The American Civil War, Fought Over Slavery, Begun by South Carolina

March 7, 2007 at 1:30 pm | Posted in America, American politics, Civil War | 146 Comments

With that shot on the Union ship “Star of the West” the Civil War officially began. The causes of the Civil War are complex and deep, however one word describes the heart of the division of America that led to actual fighting: slavery.

Thousands of books have been written on the subject. My few words here will not be comprehensive, and certainly nothing to improve upon any of actual scholars who have studied the topic in full. My point here is to make clear a few things, because—and I am continually surprised at this—today’s Republicans, especially the more militant, hardcore right-wing Christian kinds, believe the South was right, that the South was innocent, and that the war was not fought over slavery. The irony is that today’s Republicans call themselves the Party of Lincoln. Heh, he’s rolling in his grave right now over what his party is thinking today! So let’s get a few things straight about the civil war that tore our country for so long.

In 1796, George Washington, America’s first president, gave his Farewell Address. In his final words to the Union, he addressed that very word, union. He said:

The unity of government which constitutes you one people is also now dear to you. It is justly so, for it is a main pillar in the edifice of your real independence, the support of your tranquility at home, your peace abroad; of your safety; of your prosperity; of that very liberty which you so highly prize. But as it is easy to foresee that, from different causes and from different quarters, much pains will be taken, many artifices employed to weaken in your minds the conviction of this truth; as this is the point in your political fortress against which the batteries of internal and external enemies will be most constantly and actively (though often covertly and insidiously) directed, it is of infinite moment that you should properly estimate the immense value of your national union to your collective and individual happiness; that you should cherish a cordial, habitual, and immovable attachment to it; accustoming yourselves to think and speak of it as of the palladium of your political safety and prosperity; watching for its preservation with jealous anxiety; discountenancing whatever may suggest even a suspicion that it can in any event be abandoned; and indignantly frowning upon the first dawning of every attempt to alienate any portion of our country from the rest, or to enfeeble the sacred ties which now link together the various parts…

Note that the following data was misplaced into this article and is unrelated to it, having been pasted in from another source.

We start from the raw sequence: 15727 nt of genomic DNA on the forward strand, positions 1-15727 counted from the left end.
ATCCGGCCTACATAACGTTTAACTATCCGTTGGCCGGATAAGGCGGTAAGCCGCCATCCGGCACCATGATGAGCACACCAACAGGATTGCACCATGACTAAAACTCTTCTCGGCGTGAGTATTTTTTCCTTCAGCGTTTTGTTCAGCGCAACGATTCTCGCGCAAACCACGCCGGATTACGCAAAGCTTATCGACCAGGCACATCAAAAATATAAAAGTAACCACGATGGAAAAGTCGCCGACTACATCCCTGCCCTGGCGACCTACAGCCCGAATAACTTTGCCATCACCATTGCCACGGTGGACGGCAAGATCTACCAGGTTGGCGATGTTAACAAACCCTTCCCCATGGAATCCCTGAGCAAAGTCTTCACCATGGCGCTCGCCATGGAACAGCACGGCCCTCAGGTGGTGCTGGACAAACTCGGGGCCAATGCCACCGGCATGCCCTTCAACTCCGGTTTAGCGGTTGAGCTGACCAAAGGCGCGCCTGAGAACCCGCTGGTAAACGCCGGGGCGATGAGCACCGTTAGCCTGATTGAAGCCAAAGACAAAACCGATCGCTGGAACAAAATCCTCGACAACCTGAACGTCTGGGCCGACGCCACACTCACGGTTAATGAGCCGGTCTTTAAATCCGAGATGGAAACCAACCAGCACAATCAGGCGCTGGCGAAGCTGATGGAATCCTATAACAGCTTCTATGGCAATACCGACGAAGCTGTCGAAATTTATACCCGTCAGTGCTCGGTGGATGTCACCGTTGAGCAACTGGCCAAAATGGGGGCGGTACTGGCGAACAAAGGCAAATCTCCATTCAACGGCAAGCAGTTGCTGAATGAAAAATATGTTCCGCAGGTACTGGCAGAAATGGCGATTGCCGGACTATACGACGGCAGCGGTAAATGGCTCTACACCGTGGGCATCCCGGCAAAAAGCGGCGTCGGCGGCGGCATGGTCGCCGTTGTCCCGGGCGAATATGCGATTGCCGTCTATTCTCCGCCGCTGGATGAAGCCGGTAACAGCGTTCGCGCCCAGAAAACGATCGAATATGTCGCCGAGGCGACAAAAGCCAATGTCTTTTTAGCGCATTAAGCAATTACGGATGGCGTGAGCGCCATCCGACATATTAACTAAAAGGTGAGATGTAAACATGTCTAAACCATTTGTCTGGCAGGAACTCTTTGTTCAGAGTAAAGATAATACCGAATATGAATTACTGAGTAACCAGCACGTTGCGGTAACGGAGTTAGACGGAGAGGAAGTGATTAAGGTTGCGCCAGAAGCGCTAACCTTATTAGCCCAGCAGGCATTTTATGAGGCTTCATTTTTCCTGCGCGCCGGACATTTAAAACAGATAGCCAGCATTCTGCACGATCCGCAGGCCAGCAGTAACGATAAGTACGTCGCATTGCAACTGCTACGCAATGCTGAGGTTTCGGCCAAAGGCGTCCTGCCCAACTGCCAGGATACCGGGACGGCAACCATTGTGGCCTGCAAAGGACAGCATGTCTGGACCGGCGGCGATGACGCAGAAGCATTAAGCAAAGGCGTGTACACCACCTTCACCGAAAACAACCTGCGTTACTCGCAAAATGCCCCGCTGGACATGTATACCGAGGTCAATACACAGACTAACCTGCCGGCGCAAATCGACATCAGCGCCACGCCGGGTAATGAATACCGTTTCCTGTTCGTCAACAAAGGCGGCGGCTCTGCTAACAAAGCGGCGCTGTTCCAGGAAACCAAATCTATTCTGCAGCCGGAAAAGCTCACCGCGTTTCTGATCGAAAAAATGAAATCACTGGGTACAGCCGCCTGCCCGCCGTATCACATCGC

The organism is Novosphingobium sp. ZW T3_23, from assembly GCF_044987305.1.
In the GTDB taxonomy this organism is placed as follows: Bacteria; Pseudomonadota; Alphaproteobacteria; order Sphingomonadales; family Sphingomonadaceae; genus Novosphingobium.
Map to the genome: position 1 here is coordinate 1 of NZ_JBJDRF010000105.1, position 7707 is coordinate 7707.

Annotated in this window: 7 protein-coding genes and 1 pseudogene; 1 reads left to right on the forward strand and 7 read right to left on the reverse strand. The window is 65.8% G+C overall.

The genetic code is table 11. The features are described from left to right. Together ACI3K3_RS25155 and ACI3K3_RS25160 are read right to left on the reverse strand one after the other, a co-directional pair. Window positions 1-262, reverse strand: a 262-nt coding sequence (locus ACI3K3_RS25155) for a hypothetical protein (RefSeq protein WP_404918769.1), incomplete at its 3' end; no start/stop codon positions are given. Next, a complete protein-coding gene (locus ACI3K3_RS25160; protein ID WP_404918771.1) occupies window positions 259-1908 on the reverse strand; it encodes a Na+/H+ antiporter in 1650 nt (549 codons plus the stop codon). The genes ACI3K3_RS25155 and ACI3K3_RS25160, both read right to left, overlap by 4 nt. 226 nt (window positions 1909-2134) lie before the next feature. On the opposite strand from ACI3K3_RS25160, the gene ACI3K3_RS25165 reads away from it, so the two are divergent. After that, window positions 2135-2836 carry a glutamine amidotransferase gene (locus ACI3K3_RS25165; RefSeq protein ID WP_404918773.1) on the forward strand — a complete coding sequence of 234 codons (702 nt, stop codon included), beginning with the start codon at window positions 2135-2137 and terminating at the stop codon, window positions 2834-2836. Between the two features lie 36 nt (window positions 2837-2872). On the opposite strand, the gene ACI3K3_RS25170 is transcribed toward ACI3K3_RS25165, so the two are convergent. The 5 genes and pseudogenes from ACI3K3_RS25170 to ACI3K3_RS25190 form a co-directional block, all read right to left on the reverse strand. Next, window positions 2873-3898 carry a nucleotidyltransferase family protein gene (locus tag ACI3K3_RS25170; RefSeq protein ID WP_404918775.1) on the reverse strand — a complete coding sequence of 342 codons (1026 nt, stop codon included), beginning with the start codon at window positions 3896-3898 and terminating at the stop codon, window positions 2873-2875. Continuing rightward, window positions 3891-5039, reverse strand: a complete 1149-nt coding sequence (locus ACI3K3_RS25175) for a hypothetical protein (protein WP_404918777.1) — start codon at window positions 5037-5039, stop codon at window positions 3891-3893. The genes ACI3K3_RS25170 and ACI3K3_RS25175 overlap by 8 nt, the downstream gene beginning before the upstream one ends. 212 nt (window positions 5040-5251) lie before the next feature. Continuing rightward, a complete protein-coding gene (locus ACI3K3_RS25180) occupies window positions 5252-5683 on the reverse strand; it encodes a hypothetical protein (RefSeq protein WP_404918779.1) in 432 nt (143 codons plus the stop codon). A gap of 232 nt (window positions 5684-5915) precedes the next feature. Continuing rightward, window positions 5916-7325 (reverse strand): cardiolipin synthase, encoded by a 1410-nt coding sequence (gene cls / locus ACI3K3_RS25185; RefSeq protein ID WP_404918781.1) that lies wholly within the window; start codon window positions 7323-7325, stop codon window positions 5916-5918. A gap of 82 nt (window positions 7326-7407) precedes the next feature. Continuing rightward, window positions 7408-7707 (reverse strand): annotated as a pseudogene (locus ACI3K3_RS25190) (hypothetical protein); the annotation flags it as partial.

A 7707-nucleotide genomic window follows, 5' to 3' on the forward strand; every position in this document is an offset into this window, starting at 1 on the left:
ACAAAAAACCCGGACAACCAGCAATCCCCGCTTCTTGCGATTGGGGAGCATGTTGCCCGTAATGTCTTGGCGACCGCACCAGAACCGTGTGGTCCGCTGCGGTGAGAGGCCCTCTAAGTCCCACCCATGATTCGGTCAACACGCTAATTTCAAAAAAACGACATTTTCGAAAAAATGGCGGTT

The name of American, which belongs to you in your national capacity, must always exalt the just pride of patriotism more than any appellation derived from local discriminations…

But these considerations, however powerfully they address themselves to your sensibility, are greatly outweighed by those which apply more immediately to your interest. Here every portion of our country finds the most commanding motives for carefully guarding and preserving the union of the whole.

He emphasized how a unified States would be less prone to foreign intervention, more freedom and more safety and security. He also warned against those who would attempt to weaken this union:

With such powerful and obvious motives to union, affecting all parts of our country, while experience shall not have demonstrated its impracticability, there will always be reason to distrust the patriotism of those who in any quarter may endeavor to weaken its bands.

Distrust the patriotism of those who endeavor to weaken its bands.

In contemplating the causes which may disturb our Union, it occurs as matter of serious concern that any ground should have been furnished for characterizing parties by geographical discriminations, Northern and Southern, Atlantic and Western; whence designing men may endeavor to excite a belief that there is a real difference of local interests and views. One of the expedients of party to acquire influence within particular districts is to misrepresent the opinions and aims of other districts. You cannot shield yourselves too much against the jealousies and heartburnings which spring from these misrepresentations; they tend to render alien to each other those who ought to be bound together by fraternal affection.

He continues pressing the point of the strength of a Unified States versus the separation of the states into smaller allied groups: